VOL. XXI.

tion of belligerent parties to settle their disputes by an appeal to arms. This is war. Every thing short of this places the unhappy community attacked by physical force, in the situation of righteous Abel. Though they may act on the defensive, they are victims and not warriors. In the Scriptures, war is frequently threatened as one of the severest judgments of heaven. Without being politicians, or meddling with political affairs at all, as Christians we may be allowed to say, that the politics that lead to war, or that generate and foster the evil principles and passions which excite it, and of which it is at once the gratification and the punishment, must equally violate the dictates of justice and humanity; and if by any they are deemed wise, our conviction is, that the wisdom is from beneath. Every man who is not an infidel, finds no difficulty in arriving at the conclusion, that if Christianity, as an intelligent and living energy, were at the head of this world's governments, that the sword would never be thrown into the scales of justice; and what is now the ultima ratio regum would, in that case, be regarded as a strange compound of

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malignity and madness. The dullest understanding in a moment perceives, that however Christianity may be made a pretext for crimes, that they are alien from its spirit, and condemned by its precepts: and could war be divested of the false virtues which impose on the imagination and mislead the conscience, and be seen in its naked selfishness and cruelty, no one professing to understand and revere the gospel would dare to become its apologist he would feel, in making the attempt, that he was a traitor to the Prince of peace.

The tragedies of Afghanistan and China, in which what is called British valour has acted so fearful a part, are terrible to think of. A dreadful amount of guilt must attach somewhere. Conquest has been dearly purchased; and it would have been, in the eye of religion, if only one human life had been sacrificed. We shudder when we think of the massacres in China, and hold our breath in apprehensive dread, as we read of "disasters unparalleled in their extent" beyond the banks of the Indus, and which have been retrieved by repeated victories in the field, and "the capture of the cities and citadels of Ghuznee and Cabool,"—that is, by shedding torrents of human blood. We have nothing to do with war, but to deplore it, nor with victory, except to rejoice when it ends in the establishment of peace. The curse and the blessing are both to be registered among the events of the past year, by which the supreme Ruler has been mysteriously working out his own designs. He will make the wrath of man to praise him, and convert the chastising scourge in his hand into a guiding sceptre, which his church shall adore, while she follows its indications with devoted obedience. The evacuation of Afghanistan, under the circumstances in which it took place, will not only in a worldly, but in a higher point of view, operate beneficially on our empire in the East. The encouragement of commerce, the cultivation of the arts of peace,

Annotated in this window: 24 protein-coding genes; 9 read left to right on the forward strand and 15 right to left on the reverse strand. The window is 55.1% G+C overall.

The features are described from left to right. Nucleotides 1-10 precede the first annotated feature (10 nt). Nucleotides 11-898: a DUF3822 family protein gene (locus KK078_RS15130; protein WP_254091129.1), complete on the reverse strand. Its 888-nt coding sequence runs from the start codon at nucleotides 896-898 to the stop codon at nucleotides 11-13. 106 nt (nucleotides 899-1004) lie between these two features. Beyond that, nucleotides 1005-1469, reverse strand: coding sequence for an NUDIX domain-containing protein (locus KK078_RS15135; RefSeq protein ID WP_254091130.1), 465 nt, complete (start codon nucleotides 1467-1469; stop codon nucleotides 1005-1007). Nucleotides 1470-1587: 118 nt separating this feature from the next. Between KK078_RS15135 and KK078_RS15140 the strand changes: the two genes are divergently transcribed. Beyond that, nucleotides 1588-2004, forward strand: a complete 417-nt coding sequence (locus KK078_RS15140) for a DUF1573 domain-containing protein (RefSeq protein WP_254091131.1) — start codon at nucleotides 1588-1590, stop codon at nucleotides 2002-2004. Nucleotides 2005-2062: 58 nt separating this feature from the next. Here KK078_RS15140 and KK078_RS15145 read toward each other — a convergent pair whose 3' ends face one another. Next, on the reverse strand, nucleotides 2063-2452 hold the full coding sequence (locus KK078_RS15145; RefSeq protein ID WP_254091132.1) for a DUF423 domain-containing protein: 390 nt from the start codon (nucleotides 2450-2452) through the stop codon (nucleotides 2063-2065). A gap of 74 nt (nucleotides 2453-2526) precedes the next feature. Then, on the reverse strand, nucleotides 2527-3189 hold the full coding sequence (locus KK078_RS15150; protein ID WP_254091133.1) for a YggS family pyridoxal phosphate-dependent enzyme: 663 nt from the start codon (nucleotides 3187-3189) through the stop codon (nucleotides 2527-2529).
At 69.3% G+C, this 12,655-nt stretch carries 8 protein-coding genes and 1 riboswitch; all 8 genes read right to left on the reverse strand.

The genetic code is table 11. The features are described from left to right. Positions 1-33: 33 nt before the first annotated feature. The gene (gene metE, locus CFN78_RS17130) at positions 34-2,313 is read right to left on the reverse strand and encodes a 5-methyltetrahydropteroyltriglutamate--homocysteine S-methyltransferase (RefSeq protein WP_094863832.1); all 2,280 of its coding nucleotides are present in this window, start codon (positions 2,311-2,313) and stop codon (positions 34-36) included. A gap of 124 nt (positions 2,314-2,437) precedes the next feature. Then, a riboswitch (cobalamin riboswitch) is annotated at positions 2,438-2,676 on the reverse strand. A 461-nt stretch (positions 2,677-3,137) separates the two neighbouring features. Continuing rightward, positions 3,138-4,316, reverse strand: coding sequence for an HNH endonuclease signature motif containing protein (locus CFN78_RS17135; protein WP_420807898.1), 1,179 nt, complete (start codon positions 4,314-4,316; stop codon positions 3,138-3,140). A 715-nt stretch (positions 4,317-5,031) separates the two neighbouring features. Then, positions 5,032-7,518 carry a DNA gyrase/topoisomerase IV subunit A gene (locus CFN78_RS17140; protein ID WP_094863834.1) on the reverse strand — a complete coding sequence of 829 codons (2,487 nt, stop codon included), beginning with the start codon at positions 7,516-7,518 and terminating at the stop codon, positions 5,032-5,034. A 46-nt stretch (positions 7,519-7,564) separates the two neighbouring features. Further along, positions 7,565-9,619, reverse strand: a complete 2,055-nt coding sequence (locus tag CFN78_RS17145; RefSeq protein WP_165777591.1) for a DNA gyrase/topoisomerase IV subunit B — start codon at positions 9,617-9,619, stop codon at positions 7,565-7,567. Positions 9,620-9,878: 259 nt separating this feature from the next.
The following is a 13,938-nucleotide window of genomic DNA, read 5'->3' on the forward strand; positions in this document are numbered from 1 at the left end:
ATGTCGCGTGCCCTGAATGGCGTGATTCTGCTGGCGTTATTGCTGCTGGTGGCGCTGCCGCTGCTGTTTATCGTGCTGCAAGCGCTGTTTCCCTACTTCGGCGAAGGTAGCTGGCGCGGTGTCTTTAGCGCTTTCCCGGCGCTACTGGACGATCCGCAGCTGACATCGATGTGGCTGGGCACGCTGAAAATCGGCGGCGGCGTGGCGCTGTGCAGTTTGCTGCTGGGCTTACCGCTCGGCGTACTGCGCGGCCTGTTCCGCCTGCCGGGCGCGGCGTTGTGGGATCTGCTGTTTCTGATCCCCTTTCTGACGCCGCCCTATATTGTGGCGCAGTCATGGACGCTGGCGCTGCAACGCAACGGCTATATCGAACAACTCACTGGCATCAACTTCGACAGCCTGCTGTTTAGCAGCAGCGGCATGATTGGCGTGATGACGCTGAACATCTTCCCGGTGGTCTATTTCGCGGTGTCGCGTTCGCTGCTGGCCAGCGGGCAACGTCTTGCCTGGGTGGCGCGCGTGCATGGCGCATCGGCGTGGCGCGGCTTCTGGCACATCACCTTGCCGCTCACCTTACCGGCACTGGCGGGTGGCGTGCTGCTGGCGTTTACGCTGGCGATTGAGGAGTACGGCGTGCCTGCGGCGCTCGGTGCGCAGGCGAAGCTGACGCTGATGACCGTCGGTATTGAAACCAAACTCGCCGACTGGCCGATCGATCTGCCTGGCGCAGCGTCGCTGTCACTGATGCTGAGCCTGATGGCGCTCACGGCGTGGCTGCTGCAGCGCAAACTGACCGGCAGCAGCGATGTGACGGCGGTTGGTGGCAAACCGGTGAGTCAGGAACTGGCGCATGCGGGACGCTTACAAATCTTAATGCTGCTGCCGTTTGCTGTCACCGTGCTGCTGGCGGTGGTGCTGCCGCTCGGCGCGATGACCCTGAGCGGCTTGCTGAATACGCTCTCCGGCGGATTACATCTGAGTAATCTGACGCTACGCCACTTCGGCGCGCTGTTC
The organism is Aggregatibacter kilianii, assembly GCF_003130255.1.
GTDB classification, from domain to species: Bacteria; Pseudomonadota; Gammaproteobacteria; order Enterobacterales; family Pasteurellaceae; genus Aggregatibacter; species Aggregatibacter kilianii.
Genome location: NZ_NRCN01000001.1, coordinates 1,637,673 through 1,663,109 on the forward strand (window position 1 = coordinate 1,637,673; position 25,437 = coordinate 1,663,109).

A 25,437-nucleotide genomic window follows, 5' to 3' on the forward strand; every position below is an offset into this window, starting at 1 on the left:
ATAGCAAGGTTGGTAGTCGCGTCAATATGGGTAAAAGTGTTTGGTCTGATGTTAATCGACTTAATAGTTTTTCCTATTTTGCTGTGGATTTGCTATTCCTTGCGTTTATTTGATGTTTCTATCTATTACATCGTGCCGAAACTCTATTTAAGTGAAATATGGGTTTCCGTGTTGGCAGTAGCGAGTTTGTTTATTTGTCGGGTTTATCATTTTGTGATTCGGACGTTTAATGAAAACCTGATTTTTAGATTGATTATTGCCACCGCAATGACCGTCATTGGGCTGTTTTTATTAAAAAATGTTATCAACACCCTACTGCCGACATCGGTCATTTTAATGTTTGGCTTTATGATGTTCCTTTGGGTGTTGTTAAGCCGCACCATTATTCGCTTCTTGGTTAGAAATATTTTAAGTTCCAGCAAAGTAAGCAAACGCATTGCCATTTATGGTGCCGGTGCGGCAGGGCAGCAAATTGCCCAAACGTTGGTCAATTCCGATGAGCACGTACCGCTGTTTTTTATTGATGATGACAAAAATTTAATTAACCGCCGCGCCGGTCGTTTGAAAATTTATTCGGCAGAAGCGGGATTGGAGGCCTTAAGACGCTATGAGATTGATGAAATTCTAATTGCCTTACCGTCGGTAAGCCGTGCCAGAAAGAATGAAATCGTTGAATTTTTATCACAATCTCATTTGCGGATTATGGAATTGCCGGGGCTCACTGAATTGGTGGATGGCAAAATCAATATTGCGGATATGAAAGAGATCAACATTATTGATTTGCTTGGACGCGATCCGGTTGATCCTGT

just and equitable laws, into all of which the religious spirit shall continue to be infused as a grand moral element, with a greater facility, and to a wider extent than ever, will be productive of the happiest results. Religion, we hope, will teach our Government, wherever it is established, a wiser policy than any that has been suggested by the love of conquest and the mere power of the sword.

But it is to China that the eye of the Christian philanthropist is directed, while his heart is inspired with the liveliest hope. Never has so wide a field been opened, in the history of the world, so favourable to the missionary enterprise. China is open! Her impassable wall no longer exists. No longer a celestial empire, that disdained to hold intercourse with other nations on equal terms, and that excluded, by imperial edicts, the Sun of righteousness from shining on her mighty population of three hundred and fifty millions, China has been compelled to descend to the same level with other countries--to consent to be as one among many compeers -and to make her cities as accessible to Great Britain as London is to all the world.

If the merchant and manufacturer have read the following statement, and hailed the prospect which it unfolds for the employment of their capital and the working of their speculations, with the confidence of hope and with the determination of enterprise; how ought it to be read by the directors of our missionary societies, by our churches, and by every individual who longs, and prays, and is willing to labour for the evangelization of the world! fewer than four new ports are opened out to British commerce, each of them better and in a richer country than Canton, and hitherto sealed against all European enterprise. The trade thus about to be established with England, will enable the Chinese to possess the manufactures of Manchester, the produce of the forges of Birmingham, and all the varied articles which the skill